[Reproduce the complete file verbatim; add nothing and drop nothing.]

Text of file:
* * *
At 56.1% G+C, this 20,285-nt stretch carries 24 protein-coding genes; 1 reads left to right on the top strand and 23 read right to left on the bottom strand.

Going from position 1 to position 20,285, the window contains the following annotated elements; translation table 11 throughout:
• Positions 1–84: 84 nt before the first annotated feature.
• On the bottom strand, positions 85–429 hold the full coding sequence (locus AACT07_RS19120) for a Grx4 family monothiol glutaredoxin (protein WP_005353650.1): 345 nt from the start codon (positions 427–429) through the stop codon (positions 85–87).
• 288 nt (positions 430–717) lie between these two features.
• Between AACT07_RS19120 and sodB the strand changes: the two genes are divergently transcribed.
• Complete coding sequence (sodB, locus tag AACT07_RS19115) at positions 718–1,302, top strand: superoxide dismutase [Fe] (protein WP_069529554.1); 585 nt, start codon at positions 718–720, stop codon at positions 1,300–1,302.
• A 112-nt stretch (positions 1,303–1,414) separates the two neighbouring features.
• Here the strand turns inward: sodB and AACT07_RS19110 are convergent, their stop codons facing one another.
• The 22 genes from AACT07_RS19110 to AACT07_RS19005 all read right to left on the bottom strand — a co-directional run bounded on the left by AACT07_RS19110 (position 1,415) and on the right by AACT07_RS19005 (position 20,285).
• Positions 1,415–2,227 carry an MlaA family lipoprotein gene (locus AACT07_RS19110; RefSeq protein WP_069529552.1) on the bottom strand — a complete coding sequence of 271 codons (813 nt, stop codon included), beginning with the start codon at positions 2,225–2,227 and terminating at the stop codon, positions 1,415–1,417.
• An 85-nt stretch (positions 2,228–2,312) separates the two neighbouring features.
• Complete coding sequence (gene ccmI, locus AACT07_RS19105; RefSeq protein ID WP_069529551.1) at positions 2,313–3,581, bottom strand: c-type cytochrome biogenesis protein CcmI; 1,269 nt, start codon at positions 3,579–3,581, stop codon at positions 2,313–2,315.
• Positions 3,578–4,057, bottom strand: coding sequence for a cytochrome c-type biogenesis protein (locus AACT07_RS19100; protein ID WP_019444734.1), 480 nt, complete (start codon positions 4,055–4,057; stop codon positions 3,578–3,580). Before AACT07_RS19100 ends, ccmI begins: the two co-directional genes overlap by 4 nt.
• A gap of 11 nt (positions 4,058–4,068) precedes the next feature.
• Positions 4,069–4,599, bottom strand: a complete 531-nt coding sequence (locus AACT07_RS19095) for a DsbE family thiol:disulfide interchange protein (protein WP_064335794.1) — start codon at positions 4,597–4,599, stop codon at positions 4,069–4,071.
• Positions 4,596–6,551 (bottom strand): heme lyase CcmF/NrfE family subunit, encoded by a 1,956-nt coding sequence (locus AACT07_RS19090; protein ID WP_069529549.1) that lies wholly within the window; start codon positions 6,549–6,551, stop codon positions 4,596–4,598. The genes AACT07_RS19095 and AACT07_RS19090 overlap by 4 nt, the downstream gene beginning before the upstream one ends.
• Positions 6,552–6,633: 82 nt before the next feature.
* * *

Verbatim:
At 56.1% G+C, this 20,285-nt stretch carries 24 protein-coding genes; 1 reads left to right on the top strand and 23 read right to left on the bottom strand.

Going from position 1 to position 20,285, the window contains the following annotated elements; translation table 11 throughout:
• Positions 1–84: 84 nt before the first annotated feature.
• On the bottom strand, positions 85–429 hold the full coding sequence (locus AACT07_RS19120) for a Grx4 family monothiol glutaredoxin (protein WP_005353650.1): 345 nt from the start codon (positions 427–429) through the stop codon (positions 85–87).
• 288 nt (positions 430–717) lie between these two features.
• Between AACT07_RS19120 and sodB the strand changes: the two genes are divergently transcribed.
• Complete coding sequence (sodB, locus tag AACT07_RS19115) at positions 718–1,302, top strand: superoxide dismutase [Fe] (protein WP_069529554.1); 585 nt, start codon at positions 718–720, stop codon at positions 1,300–1,302.
• A 112-nt stretch (positions 1,303–1,414) separates the two neighbouring features.
• Here the strand turns inward: sodB and AACT07_RS19110 are convergent, their stop codons facing one another.
• The 22 genes from AACT07_RS19110 to AACT07_RS19005 all read right to left on the bottom strand — a co-directional run bounded on the left by AACT07_RS19110 (position 1,415) and on the right by AACT07_RS19005 (position 20,285).
• Positions 1,415–2,227 carry an MlaA family lipoprotein gene (locus AACT07_RS19110; RefSeq protein WP_069529552.1) on the bottom strand — a complete coding sequence of 271 codons (813 nt, stop codon included), beginning with the start codon at positions 2,225–2,227 and terminating at the stop codon, positions 1,415–1,417.
• An 85-nt stretch (positions 2,228–2,312) separates the two neighbouring features.
• Complete coding sequence (gene ccmI, locus AACT07_RS19105; RefSeq protein ID WP_069529551.1) at positions 2,313–3,581, bottom strand: c-type cytochrome biogenesis protein CcmI; 1,269 nt, start codon at positions 3,579–3,581, stop codon at positions 2,313–2,315.
• Positions 3,578–4,057, bottom strand: coding sequence for a cytochrome c-type biogenesis protein (locus AACT07_RS19100; protein ID WP_019444734.1), 480 nt, complete (start codon positions 4,055–4,057; stop codon positions 3,578–3,580). Before AACT07_RS19100 ends, ccmI begins: the two co-directional genes overlap by 4 nt.
• A gap of 11 nt (positions 4,058–4,068) precedes the next feature.
• Positions 4,069–4,599, bottom strand: a complete 531-nt coding sequence (locus AACT07_RS19095) for a DsbE family thiol:disulfide interchange protein (protein WP_064335794.1) — start codon at positions 4,597–4,599, stop codon at positions 4,069–4,071.
• Positions 4,596–6,551 (bottom strand): heme lyase CcmF/NrfE family subunit, encoded by a 1,956-nt coding sequence (locus AACT07_RS19090; protein ID WP_069529549.1) that lies wholly within the window; start codon positions 6,549–6,551, stop codon positions 4,596–4,598. The genes AACT07_RS19095 and AACT07_RS19090 overlap by 4 nt, the downstream gene beginning before the upstream one ends.
• Positions 6,552–6,633: 82 nt before the next feature.